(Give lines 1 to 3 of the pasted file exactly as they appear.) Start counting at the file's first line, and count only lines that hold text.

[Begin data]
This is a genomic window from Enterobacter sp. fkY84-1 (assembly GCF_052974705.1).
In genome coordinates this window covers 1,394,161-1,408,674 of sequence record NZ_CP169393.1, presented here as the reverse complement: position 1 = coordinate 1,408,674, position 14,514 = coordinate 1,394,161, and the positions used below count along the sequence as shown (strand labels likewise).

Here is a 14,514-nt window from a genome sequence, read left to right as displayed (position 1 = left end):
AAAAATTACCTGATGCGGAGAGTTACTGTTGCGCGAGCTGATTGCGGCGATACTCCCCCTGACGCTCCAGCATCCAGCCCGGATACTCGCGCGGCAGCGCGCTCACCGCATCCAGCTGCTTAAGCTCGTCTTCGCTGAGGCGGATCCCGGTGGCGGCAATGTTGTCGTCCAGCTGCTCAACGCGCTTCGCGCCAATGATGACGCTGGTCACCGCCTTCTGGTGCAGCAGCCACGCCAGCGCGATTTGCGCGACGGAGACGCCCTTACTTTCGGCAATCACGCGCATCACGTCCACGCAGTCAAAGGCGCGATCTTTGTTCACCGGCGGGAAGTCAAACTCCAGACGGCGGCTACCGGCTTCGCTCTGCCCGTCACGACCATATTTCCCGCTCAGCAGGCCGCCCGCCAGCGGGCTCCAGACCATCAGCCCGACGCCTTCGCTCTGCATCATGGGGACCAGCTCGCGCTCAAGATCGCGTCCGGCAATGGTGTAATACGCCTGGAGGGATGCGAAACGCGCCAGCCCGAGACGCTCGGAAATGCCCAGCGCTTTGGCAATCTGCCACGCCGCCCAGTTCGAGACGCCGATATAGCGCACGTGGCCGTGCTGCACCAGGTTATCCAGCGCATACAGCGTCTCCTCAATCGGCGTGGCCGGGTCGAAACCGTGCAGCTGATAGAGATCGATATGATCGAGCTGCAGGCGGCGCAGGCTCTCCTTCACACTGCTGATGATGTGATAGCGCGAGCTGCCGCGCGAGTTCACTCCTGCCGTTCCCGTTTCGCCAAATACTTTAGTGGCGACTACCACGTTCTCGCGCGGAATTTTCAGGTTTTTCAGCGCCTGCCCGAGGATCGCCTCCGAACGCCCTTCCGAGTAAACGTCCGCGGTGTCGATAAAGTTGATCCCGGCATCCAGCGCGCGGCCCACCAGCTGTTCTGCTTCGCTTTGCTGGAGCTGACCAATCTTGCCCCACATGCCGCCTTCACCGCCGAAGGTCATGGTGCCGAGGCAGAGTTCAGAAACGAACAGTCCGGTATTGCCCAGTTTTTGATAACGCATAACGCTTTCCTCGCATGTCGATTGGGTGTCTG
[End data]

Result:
This is a genomic window from Enterobacter sp. fkY84-1 (assembly GCF_052974705.1).
In genome coordinates this window covers 1,394,161-1,408,674 of sequence record NZ_CP169393.1, presented here as the reverse complement: position 1 = coordinate 1,408,674, position 14,514 = coordinate 1,394,161, and the positions used below count along the sequence as shown (strand labels likewise).

Here is a 14,514-nt window from a genome sequence, read left to right as displayed (position 1 = left end):